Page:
Author Archives: Francis Pryor

The Partial Solar Eclipse 2015: a newt’s eye view.

I must admit, the media mega-hype leading up to the event did not put me in a particularly receptive frame of mind. The Breakfast Show on BBC1 was particularly inane. They seemed to think we all had a mental age … Continue reading

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The Flowers that Bloom in the Spring, Tra La!

I can remember rehearsing for the Mikado (I think I was in the chorus, but am not too sure), when I was about eleven. And that song has been with me ever since. Anyhow, this year really does make me … Continue reading

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Eschew the Formulaic: Avoid the Predictable!

At last, a truly mind-numbingly obscure title – something that all editors will immediately recognise and delete, forthwith. The thing is, that writing has its rules and only very rarely will unfettered streams-of-consciousness actually make good books. The obvious exceptions … Continue reading

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The First Day of Spring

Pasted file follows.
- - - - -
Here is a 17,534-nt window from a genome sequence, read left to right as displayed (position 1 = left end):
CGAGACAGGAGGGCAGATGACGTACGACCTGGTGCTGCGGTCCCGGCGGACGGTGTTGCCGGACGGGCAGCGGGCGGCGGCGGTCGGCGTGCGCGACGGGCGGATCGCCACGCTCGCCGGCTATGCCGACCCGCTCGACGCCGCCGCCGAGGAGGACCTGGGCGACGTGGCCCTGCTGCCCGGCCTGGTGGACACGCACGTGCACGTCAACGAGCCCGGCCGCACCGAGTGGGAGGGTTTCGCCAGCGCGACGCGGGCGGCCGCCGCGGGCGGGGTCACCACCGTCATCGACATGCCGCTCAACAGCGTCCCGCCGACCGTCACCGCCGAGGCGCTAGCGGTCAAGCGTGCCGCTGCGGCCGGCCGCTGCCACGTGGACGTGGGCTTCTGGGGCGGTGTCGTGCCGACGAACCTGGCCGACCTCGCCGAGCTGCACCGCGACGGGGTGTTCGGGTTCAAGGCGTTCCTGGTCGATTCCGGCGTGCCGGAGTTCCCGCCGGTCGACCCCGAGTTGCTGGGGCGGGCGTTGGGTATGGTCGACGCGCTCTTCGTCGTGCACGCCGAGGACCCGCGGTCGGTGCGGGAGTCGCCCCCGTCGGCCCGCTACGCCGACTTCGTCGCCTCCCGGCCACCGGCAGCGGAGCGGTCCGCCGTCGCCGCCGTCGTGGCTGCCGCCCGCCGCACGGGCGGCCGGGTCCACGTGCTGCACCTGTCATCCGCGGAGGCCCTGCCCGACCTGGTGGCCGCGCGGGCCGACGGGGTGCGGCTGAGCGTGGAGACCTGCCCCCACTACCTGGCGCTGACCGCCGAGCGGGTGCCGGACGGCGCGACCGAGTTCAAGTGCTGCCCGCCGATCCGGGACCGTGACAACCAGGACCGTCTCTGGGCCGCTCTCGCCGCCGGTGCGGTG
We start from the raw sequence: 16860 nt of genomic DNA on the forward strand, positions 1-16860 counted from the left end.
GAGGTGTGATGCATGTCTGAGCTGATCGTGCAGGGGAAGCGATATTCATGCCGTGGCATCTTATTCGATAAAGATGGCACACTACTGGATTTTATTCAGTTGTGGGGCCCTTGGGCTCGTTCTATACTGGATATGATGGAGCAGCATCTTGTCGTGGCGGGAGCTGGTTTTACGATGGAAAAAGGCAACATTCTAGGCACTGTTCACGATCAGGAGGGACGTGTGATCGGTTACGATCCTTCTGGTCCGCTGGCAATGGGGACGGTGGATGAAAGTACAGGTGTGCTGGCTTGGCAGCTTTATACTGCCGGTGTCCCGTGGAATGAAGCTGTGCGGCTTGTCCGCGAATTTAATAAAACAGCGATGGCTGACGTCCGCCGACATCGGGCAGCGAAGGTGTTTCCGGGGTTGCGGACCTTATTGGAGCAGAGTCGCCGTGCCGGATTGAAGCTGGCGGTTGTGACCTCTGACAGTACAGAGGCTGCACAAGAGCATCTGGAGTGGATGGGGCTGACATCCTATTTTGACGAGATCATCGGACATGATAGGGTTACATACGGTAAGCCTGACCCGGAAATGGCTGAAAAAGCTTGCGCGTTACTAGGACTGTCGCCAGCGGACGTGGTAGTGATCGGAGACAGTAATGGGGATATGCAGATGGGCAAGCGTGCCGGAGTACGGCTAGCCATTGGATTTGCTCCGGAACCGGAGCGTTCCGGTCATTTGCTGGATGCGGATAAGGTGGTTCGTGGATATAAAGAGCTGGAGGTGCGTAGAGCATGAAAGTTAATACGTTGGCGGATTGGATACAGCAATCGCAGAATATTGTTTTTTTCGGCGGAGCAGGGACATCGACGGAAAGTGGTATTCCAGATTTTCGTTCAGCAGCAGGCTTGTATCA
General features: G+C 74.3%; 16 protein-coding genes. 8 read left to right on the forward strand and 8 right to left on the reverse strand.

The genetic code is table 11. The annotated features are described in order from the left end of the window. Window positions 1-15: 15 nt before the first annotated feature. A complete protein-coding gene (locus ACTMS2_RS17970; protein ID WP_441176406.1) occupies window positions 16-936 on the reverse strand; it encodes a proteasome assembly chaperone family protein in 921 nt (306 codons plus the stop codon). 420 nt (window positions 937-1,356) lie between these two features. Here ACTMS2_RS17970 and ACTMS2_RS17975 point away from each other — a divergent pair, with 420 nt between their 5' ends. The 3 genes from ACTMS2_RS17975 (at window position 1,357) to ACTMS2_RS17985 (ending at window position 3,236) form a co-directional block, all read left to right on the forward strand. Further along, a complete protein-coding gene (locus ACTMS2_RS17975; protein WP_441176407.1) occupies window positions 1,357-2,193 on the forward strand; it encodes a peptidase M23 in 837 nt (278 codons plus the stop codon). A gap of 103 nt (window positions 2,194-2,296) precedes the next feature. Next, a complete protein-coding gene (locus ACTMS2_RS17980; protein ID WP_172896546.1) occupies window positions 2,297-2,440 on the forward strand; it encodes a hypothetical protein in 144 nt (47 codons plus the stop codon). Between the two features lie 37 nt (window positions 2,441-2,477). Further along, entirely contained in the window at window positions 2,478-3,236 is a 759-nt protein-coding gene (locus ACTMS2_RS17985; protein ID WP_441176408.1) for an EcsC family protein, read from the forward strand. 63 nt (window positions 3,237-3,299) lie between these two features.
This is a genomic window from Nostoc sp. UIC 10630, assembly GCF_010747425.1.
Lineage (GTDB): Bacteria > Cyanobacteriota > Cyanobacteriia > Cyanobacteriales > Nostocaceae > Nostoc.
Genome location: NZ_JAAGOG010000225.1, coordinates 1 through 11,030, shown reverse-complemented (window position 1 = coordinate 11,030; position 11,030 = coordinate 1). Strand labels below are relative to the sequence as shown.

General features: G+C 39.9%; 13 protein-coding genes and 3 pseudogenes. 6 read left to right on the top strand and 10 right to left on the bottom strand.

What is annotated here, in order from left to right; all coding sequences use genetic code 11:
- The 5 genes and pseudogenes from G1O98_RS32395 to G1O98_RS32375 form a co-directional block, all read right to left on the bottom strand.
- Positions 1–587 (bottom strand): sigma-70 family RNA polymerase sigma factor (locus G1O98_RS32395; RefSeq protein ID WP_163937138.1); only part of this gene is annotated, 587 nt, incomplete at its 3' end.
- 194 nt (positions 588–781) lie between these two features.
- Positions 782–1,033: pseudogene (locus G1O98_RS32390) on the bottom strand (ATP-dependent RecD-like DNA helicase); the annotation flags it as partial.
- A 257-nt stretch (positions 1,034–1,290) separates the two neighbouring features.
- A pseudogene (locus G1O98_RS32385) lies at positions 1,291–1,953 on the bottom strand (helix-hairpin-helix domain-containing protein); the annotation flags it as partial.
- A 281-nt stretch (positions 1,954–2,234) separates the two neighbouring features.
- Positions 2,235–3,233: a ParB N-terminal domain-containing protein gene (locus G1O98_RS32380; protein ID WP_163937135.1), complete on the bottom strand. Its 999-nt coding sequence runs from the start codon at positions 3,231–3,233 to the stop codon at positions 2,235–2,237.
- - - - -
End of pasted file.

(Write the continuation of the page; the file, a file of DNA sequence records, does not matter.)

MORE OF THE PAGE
As a gardener and farmer I prefer the simple way that meteorologists assign the seasons: three months each, with Winter consisting of December, January and February; Spring: March to May;  Summer: June to August; and Autumn: September to November. So … Continue reading

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Missed Posts, 2: Alan Cadbury reveals the secrets of April 15th, 2014

Back in early December I posted a piece about the missed blog posts of 2014. Anyhow, it’s now time to write-up another one and I have to admit that resurrecting abandoned pieces of writing is a strangely archaeological experience. Now … Continue reading

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Alan Cadbury’s Abbey: Crowland

The Fens are open, flat and full of myths. One persistent myth is that Fenland is all the same; that there is no regional distinctiveness or identity. Outsiders cannot get beyond the straight roads, the even straighter dykes and the … Continue reading

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Snowdrops: Divide and Rule!

I have long been a fan of snowdrops. They offer the best value of any garden plant and their crowning glory is their timing: they flower when almost nothing else is prepared to stick its head out of the soil. … Continue reading

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